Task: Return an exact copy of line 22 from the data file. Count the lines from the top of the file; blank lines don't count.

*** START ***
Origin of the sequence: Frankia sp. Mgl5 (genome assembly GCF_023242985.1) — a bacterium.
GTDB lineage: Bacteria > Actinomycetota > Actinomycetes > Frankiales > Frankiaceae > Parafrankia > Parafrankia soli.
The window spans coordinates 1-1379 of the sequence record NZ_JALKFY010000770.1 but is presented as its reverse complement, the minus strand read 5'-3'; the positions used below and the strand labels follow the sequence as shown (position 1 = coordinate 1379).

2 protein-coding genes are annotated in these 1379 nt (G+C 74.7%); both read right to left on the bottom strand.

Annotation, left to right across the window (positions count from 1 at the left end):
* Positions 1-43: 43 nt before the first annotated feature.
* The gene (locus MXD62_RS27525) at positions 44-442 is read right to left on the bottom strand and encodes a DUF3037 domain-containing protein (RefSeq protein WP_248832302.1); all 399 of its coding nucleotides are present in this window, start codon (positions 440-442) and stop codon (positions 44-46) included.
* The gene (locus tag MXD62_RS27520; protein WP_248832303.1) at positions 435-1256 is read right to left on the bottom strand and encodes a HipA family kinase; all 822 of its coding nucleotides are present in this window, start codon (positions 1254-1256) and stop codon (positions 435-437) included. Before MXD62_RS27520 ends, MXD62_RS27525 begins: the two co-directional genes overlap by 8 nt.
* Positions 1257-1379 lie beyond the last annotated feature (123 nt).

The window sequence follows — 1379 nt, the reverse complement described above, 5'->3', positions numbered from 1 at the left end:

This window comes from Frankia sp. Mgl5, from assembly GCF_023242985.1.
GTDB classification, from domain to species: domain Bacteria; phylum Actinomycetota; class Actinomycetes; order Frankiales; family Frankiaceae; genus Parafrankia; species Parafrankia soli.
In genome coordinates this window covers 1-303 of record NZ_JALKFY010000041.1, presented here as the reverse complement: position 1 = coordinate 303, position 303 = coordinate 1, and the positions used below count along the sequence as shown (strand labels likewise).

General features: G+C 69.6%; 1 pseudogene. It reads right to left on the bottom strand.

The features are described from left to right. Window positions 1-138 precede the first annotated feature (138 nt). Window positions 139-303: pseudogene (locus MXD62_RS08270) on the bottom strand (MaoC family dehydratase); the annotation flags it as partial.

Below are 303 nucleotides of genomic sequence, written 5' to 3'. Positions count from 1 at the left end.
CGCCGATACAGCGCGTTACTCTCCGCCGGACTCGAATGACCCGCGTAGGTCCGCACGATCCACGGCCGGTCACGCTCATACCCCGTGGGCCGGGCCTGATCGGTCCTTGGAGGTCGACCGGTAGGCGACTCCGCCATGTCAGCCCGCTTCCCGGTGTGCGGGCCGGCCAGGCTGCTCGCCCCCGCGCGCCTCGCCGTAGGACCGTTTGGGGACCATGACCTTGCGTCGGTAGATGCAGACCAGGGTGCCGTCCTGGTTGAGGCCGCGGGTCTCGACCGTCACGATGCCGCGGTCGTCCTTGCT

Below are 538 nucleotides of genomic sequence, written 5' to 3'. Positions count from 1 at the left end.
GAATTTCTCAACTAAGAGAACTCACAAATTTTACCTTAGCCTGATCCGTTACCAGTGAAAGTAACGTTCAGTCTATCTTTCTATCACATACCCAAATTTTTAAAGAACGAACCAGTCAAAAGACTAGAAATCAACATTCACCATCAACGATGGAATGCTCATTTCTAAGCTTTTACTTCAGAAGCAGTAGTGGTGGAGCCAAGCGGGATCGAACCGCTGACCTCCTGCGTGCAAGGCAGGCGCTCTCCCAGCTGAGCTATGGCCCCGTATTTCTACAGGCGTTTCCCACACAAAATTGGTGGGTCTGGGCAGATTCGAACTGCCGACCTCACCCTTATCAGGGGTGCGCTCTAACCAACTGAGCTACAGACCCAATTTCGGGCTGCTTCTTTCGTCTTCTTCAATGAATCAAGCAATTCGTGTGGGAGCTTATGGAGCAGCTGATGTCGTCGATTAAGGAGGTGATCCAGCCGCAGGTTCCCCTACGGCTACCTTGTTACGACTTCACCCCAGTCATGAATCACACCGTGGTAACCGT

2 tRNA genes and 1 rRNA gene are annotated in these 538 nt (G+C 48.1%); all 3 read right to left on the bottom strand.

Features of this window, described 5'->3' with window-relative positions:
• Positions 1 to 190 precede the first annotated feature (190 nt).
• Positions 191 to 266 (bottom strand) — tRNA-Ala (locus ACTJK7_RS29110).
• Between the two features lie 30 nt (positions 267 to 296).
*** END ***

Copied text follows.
• Positions 1 to 190 precede the first annotated feature (190 nt).